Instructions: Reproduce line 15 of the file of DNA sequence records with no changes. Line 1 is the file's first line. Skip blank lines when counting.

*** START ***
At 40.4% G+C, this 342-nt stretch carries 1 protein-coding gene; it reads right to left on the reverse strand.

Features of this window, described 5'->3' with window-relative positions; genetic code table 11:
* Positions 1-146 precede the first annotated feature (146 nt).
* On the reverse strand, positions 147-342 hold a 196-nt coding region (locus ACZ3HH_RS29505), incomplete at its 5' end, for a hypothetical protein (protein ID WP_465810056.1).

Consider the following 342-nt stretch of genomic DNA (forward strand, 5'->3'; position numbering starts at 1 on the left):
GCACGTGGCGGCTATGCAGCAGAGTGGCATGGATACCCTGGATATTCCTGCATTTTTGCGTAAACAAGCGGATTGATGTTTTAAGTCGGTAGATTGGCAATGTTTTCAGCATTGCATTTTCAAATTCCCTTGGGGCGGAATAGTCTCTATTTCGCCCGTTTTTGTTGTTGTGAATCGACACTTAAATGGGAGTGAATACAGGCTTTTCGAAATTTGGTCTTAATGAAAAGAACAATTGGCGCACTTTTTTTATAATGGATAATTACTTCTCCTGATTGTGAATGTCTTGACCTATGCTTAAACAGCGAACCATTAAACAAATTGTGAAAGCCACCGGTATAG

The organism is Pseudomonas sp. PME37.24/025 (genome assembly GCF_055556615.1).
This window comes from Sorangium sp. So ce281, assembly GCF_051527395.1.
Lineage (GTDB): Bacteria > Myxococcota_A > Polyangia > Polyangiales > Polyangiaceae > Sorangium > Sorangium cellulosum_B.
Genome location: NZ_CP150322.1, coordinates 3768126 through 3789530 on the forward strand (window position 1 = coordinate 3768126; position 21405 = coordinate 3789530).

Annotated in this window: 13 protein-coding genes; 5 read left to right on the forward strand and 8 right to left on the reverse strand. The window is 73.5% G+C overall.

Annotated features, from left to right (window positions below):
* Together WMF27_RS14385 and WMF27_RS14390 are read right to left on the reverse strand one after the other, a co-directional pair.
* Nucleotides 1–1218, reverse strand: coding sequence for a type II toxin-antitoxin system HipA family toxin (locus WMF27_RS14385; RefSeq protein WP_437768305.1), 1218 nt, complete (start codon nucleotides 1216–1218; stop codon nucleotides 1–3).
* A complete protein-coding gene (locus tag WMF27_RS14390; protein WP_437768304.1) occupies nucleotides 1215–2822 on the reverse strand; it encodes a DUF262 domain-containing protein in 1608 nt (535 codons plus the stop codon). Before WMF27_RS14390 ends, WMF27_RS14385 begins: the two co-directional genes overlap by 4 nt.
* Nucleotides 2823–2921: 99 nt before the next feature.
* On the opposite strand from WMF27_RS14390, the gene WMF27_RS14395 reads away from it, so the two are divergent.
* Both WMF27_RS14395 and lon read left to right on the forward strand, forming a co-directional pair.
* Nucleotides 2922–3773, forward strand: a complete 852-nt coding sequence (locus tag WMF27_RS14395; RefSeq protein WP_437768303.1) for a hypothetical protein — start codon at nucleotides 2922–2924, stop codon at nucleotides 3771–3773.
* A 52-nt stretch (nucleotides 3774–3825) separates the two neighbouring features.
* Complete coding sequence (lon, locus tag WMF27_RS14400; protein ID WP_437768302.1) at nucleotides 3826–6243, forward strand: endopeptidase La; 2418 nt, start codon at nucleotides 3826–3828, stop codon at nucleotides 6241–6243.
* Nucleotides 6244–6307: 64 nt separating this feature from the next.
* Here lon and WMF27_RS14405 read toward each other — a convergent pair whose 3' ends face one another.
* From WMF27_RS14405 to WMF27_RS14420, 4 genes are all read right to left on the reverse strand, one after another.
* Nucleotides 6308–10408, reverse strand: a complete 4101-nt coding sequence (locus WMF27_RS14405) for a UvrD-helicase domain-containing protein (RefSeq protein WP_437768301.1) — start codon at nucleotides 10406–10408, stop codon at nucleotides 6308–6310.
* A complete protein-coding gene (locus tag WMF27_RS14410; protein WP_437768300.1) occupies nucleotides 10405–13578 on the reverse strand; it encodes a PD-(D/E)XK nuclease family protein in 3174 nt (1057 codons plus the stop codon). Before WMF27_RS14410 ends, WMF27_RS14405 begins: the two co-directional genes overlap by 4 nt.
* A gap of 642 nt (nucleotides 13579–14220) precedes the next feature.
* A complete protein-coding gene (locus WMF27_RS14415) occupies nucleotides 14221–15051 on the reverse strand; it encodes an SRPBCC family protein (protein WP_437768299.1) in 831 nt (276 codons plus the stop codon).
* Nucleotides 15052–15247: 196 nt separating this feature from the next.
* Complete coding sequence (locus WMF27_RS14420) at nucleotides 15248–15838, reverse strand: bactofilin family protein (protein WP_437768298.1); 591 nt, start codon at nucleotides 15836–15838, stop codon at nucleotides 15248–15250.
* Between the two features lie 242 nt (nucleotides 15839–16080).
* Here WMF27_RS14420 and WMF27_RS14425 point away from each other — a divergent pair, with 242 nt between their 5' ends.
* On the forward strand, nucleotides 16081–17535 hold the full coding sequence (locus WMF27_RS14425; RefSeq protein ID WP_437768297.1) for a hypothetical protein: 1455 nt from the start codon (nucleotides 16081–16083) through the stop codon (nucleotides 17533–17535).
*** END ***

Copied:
* A complete protein-coding gene (locus tag WMF27_RS14390; protein WP_437768304.1) occupies nucleotides 1215–2822 on the reverse strand; it encodes a DUF262 domain-containing protein in 1608 nt (535 codons plus the stop codon). Before WMF27_RS14390 ends, WMF27_RS14385 begins: the two co-directional genes overlap by 4 nt.